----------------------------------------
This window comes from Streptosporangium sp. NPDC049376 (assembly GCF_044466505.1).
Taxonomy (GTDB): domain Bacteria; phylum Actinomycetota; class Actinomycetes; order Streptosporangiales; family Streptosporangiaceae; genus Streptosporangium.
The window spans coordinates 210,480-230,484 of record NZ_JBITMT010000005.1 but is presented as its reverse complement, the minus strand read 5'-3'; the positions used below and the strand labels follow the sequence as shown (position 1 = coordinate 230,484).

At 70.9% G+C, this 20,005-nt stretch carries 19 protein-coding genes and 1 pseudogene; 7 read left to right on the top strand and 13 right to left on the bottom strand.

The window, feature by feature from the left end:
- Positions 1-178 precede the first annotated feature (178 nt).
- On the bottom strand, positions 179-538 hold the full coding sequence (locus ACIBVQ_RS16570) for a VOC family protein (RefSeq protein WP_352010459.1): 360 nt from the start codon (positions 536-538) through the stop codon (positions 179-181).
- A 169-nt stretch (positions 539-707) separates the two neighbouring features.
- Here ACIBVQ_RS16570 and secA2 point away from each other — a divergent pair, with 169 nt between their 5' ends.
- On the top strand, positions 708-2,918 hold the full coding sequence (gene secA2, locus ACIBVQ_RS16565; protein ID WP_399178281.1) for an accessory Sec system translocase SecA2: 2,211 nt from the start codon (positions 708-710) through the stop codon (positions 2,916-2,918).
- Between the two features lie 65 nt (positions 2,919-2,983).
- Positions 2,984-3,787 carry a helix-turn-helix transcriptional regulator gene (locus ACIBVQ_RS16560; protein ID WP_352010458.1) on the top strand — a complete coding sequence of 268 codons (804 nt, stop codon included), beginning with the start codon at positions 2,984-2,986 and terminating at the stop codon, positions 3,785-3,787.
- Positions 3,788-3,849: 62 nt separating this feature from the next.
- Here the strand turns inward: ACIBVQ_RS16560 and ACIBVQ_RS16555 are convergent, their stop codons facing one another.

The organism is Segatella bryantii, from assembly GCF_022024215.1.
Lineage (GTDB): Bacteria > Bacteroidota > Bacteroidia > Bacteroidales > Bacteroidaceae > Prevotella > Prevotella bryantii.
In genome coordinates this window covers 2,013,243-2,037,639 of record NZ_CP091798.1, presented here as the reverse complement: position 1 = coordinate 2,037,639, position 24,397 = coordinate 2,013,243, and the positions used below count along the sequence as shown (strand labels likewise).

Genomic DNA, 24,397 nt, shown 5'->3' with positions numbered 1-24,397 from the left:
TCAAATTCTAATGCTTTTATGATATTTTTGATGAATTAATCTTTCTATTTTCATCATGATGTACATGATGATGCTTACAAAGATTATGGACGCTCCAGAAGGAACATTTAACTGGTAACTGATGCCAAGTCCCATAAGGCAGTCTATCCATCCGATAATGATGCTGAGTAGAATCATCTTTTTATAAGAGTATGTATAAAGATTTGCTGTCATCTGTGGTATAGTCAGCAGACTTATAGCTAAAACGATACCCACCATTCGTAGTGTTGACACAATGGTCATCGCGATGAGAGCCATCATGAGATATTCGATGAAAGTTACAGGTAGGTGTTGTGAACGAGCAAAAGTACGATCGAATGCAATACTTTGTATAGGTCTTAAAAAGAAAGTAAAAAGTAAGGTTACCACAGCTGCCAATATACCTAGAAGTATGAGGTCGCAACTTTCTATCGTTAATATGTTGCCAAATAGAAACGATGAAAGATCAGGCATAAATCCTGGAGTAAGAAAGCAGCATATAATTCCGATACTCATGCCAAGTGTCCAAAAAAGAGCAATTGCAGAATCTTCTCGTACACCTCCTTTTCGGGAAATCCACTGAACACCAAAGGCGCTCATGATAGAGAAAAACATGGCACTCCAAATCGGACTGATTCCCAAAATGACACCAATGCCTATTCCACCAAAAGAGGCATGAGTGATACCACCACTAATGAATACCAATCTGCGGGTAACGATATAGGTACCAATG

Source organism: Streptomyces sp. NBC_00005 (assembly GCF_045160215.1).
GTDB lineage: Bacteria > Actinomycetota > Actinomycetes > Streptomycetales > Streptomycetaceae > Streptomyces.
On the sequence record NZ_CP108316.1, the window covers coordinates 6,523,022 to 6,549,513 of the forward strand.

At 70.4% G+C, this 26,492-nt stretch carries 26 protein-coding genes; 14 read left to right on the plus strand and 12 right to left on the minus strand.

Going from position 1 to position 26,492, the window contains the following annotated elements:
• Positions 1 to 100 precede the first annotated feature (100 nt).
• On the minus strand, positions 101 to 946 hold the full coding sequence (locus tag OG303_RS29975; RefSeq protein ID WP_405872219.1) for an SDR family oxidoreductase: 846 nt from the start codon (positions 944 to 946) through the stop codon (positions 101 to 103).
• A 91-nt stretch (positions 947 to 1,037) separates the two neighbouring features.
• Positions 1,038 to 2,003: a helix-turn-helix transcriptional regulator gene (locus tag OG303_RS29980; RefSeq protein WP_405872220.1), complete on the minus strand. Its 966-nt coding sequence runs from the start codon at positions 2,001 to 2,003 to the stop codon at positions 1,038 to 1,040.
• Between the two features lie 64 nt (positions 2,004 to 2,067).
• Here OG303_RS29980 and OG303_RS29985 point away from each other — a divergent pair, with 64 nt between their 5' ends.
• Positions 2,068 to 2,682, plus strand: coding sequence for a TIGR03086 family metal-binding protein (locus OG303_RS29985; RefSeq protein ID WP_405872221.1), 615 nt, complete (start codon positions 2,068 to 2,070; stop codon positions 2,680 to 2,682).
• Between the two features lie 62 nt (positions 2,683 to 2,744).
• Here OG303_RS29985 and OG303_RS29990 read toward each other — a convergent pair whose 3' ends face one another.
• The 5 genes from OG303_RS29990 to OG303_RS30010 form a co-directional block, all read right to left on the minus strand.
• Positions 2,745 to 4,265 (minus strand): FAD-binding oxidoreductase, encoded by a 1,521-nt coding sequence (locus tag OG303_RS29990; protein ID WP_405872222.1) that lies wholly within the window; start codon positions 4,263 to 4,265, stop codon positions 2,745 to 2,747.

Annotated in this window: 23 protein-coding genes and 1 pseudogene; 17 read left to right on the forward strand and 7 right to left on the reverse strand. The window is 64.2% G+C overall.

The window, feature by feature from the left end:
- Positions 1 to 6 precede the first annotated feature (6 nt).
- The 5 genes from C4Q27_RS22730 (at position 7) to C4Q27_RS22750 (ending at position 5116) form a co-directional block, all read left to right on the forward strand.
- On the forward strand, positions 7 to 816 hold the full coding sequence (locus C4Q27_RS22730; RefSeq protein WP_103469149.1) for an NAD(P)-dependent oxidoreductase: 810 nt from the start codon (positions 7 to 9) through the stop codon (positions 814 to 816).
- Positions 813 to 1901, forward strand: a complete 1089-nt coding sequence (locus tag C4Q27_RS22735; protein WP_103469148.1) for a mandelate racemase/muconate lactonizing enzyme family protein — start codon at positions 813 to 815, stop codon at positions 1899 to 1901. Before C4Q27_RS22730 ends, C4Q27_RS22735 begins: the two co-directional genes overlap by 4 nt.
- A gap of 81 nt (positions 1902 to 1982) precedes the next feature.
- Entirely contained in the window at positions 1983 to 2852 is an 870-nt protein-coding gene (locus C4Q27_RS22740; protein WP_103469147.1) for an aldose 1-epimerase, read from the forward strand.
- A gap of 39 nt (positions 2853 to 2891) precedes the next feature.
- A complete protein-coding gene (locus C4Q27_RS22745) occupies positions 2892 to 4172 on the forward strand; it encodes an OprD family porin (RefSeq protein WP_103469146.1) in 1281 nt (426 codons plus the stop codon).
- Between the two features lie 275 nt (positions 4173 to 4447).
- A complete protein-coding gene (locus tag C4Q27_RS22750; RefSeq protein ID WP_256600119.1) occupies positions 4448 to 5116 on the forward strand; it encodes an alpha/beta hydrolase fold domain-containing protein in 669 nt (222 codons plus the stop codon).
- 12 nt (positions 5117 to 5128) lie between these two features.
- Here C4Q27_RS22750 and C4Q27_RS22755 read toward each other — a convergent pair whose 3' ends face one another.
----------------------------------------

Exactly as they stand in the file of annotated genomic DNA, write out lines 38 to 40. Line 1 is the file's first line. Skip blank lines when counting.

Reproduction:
- Positions 1 to 6 precede the first annotated feature (6 nt).
- The 5 genes from C4Q27_RS22730 (at position 7) to C4Q27_RS22750 (ending at position 5116) form a co-directional block, all read left to right on the forward strand.
- On the forward strand, positions 7 to 816 hold the full coding sequence (locus C4Q27_RS22730; RefSeq protein WP_103469149.1) for an NAD(P)-dependent oxidoreductase: 810 nt from the start codon (positions 7 to 9) through the stop codon (positions 814 to 816).